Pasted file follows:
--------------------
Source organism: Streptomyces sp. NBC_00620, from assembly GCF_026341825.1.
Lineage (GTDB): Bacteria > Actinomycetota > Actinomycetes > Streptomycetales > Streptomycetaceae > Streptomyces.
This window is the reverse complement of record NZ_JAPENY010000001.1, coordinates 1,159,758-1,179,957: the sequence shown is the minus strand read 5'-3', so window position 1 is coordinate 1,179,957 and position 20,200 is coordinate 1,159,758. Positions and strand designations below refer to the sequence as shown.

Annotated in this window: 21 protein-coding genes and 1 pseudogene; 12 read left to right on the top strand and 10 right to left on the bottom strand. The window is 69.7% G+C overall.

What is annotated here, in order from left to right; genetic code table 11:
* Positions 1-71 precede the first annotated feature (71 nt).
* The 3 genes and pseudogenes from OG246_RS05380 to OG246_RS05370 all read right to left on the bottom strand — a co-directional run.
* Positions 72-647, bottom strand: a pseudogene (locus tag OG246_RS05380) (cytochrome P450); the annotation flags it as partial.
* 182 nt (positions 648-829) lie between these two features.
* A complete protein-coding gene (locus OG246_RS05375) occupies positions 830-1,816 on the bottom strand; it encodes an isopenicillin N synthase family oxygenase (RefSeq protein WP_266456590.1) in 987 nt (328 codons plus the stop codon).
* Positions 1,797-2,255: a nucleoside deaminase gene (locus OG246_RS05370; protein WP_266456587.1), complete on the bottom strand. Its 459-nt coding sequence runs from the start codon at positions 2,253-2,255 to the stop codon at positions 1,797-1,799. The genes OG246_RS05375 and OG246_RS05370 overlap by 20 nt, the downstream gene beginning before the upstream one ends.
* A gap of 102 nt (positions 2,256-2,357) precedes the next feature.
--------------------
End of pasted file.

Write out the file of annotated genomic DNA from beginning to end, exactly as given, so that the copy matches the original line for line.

Source organism: Streptomyces sp. NBC_00620, from assembly GCF_026341825.1.
Lineage (GTDB): Bacteria > Actinomycetota > Actinomycetes > Streptomycetales > Streptomycetaceae > Streptomyces.
This window is the reverse complement of record NZ_JAPENY010000001.1, coordinates 1,159,758-1,179,957: the sequence shown is the minus strand read 5'-3', so window position 1 is coordinate 1,179,957 and position 20,200 is coordinate 1,159,758. Positions and strand designations below refer to the sequence as shown.

Annotated in this window: 21 protein-coding genes and 1 pseudogene; 12 read left to right on the top strand and 10 right to left on the bottom strand. The window is 69.7% G+C overall.

What is annotated here, in order from left to right; genetic code table 11:
* Positions 1-71 precede the first annotated feature (71 nt).
* The 3 genes and pseudogenes from OG246_RS05380 to OG246_RS05370 all read right to left on the bottom strand — a co-directional run.
* Positions 72-647, bottom strand: a pseudogene (locus tag OG246_RS05380) (cytochrome P450); the annotation flags it as partial.
* 182 nt (positions 648-829) lie between these two features.
* A complete protein-coding gene (locus OG246_RS05375) occupies positions 830-1,816 on the bottom strand; it encodes an isopenicillin N synthase family oxygenase (RefSeq protein WP_266456590.1) in 987 nt (328 codons plus the stop codon).
* Positions 1,797-2,255: a nucleoside deaminase gene (locus OG246_RS05370; protein WP_266456587.1), complete on the bottom strand. Its 459-nt coding sequence runs from the start codon at positions 2,253-2,255 to the stop codon at positions 1,797-1,799. The genes OG246_RS05375 and OG246_RS05370 overlap by 20 nt, the downstream gene beginning before the upstream one ends.
* A gap of 102 nt (positions 2,256-2,357) precedes the next feature.